The USCF has its own view: 5-second delay. This is fine, as it allows winning trivial endgames without risk of losing on time. However, it also means that writing down the moves is prohibitive. So, claims based on score sheet (50 moves rule, 3 repetitions) are almost impossible.

FIDE prefers 30 seconds, which seems the minimum still allowing writing down the moves. So, no need for special rules. Seems logical for me.

From which point should be time added? Starting from the 1st move is the most logical choice, as it also prevents first control zeitnots.

Once you get here, there is not a way to depart too much from FIDE control.

So, how would be distribute the initial and second control times. Let's say the longest game would last 100 moves, and let's give 6 hours (360 minutes) for it. It means you have 260 minutes left, or 130 minutes for player. You can divide it in many ways: All at start, or save some time for a second or even a third control.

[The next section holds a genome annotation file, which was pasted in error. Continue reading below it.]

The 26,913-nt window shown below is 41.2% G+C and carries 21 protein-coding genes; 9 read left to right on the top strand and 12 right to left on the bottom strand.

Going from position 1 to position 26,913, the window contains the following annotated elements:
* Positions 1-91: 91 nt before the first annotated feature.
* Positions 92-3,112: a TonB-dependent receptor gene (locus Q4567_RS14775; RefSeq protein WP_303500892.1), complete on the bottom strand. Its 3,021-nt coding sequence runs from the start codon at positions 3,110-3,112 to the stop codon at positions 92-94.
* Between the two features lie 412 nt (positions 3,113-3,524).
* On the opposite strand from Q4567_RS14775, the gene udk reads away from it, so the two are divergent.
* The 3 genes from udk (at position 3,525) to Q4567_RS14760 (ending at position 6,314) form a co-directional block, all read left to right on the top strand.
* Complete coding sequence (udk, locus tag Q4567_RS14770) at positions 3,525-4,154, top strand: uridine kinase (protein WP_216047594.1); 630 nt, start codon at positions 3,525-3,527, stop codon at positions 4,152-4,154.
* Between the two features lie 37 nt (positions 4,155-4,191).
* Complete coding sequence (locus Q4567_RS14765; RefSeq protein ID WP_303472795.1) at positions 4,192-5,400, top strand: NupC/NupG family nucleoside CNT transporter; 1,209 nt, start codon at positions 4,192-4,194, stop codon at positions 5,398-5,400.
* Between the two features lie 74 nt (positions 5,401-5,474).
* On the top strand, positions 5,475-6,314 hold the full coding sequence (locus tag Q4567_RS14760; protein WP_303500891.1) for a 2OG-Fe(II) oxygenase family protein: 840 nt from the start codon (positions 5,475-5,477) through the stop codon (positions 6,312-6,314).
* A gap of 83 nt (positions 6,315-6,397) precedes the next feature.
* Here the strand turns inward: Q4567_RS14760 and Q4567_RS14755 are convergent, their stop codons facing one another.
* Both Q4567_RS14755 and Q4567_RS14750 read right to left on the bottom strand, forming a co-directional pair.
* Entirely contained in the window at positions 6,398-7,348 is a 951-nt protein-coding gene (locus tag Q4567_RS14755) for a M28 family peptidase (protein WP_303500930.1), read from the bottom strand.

For me, 100 minutes at start plus 30 minutes at move 40 (without 3rd control) seems logical. It means 120 minutes at move 40 (the same as classical), plus some time to take a breath before entering to the endgame. For me, it looks like a good compromise.

FIDE control is a bit faster, at 90 minutes initial time, plus 15 minutes at move 40. Previous to this championship, it was only 90 minutes initial time. It is encouraging that FIDE added that little second control, but it still is somewhat fast for me.

All these considerations were taking into account the rules and the convenience from an organizational point of view. The players most possibly have another view. One problem is the inertia. For a player, changing a habit may be difficult. Even if you give MORE time than classical (say, 110 minutes initial plus 40 added at move 40, w/30 sec. increment), he may feel hurried by a "semi-rapid control". Besides, FIDE has made so many blunders when trying to forcefully implement the increments, that most players would hardly agree to what is a good idea in principle.

About speeding up the games, this proposed time control does little reduction, as the game would last about 6 hours anyway. It only eliminates zeitnots, sudden deaths and most games lost on time.

OK, enough rant. Gotta work!

It can be made much simpler:

Ihr 20m each on the clock initially and an increment of 1 minute per move right from the start.

The theoretical 100 move game would then take 6 hours if each player used their time to the full.

Cheers
Tom Rose

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    This page contains a single entry by Mig published on July 12, 2004 11:20 PM.